10 Simple Ways to Save for Retirement if You Don't Have a Traditional Career

If you don’t feel like standard retirement advice applies to you, these tips might help.
Last updated April 10, 2023 | By Taylor Milam-Samuel Edited By Michael Kurko
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Most retirement advice has the same unspoken assumption: Everyone has a traditional career with access to a 401(k) account.

But the truth is that many people don’t have jobs that offer employer-sponsored retirement accounts. If that’s you, it doesn’t mean you can’t save for retirement, but it does mean the process may look a bit different.

Here are some things to consider as you plan for retirement without a traditional career.

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Traditional IRAs

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Even though the name implies otherwise, a traditional IRA might be a solid option even if you don’t have a traditional career.

This tax-advantaged retirement account is not employer-specific, so you can open one on your own. Contributions are usually taxed when you withdraw from the account.

You can contribute up to $6,500 yearly or $7,500 if you’re 50 or older and an account is available to all adults.

Roth IRAs

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A Roth IRA is another tax-advantaged retirement account not tied to employment.

The main difference with this account is that contributions are taxed, but there are no taxes on eligible withdrawals. Like a traditional IRA, you can contribute up to $6,500 yearly or $7,500 if you’re over 50.

There are also some exceptions and a few eligible expenses. However, you’ll usually incur taxes and fees if you withdraw from the account before you’re 59 1/2 years old.

Spousal IRAs

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Even if you don’t earn any taxable income throughout the year, you might still be able to contribute to a spousal IRA.

The primary difference between this IRA and other options is that you don’t have to earn money through employment to contribute.

So if you’re a stay-at-home parent, caregiver, in-between jobs or not working for any reason, you can still contribute. To be eligible, you must file a joint return with your spouse, and your spouse must earn taxable income that year.


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Any business can establish a SEP-IRA, including self-employed workers. According to the IRS, this account has fewer fees than a 401(k).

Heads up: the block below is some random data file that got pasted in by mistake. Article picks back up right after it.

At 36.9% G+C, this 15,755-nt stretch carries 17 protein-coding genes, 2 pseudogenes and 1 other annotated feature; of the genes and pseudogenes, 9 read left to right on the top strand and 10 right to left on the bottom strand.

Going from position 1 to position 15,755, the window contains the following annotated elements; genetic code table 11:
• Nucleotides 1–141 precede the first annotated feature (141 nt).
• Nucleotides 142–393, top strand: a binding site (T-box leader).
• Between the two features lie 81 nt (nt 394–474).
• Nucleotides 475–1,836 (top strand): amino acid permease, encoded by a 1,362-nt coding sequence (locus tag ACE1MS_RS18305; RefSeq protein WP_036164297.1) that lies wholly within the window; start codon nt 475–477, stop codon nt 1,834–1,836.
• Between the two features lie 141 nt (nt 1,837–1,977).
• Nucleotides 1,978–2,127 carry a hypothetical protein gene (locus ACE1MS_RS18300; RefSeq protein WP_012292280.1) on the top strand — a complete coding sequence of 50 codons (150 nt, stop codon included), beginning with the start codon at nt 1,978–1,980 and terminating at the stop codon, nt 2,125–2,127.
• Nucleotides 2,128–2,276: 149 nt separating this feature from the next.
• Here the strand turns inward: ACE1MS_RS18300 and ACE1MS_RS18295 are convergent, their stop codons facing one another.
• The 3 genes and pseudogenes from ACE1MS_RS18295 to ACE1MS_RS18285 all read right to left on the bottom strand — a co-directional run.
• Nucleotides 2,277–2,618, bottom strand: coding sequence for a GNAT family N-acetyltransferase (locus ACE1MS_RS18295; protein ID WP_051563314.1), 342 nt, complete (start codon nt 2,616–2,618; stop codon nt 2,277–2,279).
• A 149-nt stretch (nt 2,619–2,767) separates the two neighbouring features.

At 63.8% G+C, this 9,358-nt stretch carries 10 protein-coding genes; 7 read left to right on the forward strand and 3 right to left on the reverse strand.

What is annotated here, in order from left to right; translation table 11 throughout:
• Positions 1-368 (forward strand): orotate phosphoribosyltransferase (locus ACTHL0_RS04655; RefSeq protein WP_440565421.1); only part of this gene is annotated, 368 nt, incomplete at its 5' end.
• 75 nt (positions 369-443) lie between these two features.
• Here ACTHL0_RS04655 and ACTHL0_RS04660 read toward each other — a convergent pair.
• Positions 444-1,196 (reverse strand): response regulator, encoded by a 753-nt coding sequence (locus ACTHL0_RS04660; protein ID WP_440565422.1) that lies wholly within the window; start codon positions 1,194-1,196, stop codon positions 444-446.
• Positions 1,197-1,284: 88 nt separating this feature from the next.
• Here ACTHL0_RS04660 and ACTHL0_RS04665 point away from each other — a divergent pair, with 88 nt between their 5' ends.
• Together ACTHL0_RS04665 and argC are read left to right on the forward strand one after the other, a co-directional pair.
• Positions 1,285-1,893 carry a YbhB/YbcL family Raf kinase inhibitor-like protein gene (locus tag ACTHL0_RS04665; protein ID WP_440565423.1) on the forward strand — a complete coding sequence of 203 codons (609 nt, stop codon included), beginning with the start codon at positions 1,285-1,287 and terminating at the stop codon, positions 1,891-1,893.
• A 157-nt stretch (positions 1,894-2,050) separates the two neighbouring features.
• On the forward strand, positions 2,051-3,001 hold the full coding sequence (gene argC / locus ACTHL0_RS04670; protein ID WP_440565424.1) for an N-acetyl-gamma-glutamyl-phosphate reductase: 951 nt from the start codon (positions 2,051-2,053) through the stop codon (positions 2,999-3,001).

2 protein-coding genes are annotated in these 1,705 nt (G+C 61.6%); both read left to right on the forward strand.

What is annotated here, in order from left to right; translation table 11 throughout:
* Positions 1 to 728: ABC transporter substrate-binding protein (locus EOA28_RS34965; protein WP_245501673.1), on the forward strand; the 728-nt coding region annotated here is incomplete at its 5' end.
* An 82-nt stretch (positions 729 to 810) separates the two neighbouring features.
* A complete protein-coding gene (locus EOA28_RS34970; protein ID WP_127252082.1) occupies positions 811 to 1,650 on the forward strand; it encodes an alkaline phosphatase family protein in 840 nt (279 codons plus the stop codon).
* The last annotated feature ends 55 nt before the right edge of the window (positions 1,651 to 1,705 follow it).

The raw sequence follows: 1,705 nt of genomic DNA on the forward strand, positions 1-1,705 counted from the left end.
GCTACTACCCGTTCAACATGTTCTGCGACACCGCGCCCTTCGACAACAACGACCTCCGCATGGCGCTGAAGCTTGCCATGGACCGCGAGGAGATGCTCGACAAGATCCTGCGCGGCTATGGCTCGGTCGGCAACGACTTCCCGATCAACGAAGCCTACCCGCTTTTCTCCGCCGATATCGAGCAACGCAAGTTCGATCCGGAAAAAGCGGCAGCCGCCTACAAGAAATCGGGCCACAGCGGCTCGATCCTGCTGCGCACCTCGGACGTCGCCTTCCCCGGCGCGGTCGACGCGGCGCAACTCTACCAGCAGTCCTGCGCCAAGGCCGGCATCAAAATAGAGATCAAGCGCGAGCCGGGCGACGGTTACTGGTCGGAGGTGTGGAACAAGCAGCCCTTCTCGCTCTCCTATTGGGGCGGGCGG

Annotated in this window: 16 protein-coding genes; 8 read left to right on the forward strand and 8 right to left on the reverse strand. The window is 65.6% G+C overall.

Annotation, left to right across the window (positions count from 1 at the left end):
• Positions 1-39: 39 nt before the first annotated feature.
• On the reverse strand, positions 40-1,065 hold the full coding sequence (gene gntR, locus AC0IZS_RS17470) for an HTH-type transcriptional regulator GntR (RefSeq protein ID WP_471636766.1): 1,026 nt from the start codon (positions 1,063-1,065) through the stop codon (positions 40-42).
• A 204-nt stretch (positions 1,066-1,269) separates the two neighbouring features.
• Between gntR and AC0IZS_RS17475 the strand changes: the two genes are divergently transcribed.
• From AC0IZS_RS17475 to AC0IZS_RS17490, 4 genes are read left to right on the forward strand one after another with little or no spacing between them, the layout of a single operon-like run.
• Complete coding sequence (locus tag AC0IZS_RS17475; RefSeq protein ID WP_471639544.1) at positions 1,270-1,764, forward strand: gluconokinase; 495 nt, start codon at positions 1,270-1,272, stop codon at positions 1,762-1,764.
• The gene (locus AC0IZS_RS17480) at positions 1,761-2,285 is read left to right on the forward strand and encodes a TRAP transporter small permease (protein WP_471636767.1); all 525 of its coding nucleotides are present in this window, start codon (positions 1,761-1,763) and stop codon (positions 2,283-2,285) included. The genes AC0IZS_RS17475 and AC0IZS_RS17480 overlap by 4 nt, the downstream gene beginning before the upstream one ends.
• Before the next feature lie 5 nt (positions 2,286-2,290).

SEP-IRAs allow employers to contribute up to 25% of an employee’s salary. If you’re self-employed, this could be a helpful way to save for retirement.

Health Saving Accounts (HSAs)

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In addition to other retirement account types, you could also look into a Health Savings Account (HSA).

With this account, you can set aside money on a pre-tax basis to pay for qualified medical expenses.

While an HSA isn’t technically a retirement account, you can roll over the money each year. If you have money left over, you may be able to use it for qualified medical expenses in retirement.

Brokerage accounts

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If you’re looking for additional investing options, you might want to consider a brokerage account — taxable investment accounts that let you invest your money in different funds.

Depending on your needs, you can use one of the best robo-advisors, real-life advisors, or yourself to manage the account.

Of course, investment returns are never guaranteed, but a brokerage account could be part of your retirement planning.

Retirement accounts from past employers

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Even if you don’t think you have employer-sponsored retirement accounts, it might still be a good idea to double-check.

This is especially true if you’ve changed jobs throughout your career or have had different employers.

You might not remember whether or not your employer from twenty years ago offered retirement accounts, so it’s worth checking and rolling over any retirement funds you might have.

Check with your employer

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If you don’t have a traditional career, you might assume your employer doesn’t offer retirement accounts. But that might not be the case.

It’s always worth reading your onboarding documents, checking in with human resources, and asking questions. You might be surprised by what you find.

Build an emergency fund

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An emergency fund is for unexpected expenses; if you don’t have one, you might find yourself pulling money from your retirement accounts.

If you don’t have a traditional career, you’ve probably had to be very intentional about your retirement savings. So preserve your hard work and avoid withdrawing from the accounts.

Look at the big picture

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Saving for retirement is a long-term goal, and it’s okay if it takes time to achieve it. Regardless of your career type or trajectory, it’s possible to plan for retirement successfully.

Review your finances, make a plan, and stick to it.

Bottom line

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Even if it feels like standard retirement advice doesn’t apply to you, that doesn’t mean you can’t plan for the retirement of your dreams.

You might have to be strategic and think outside the box, but creating a solid plan that works for your current and future self is possible.

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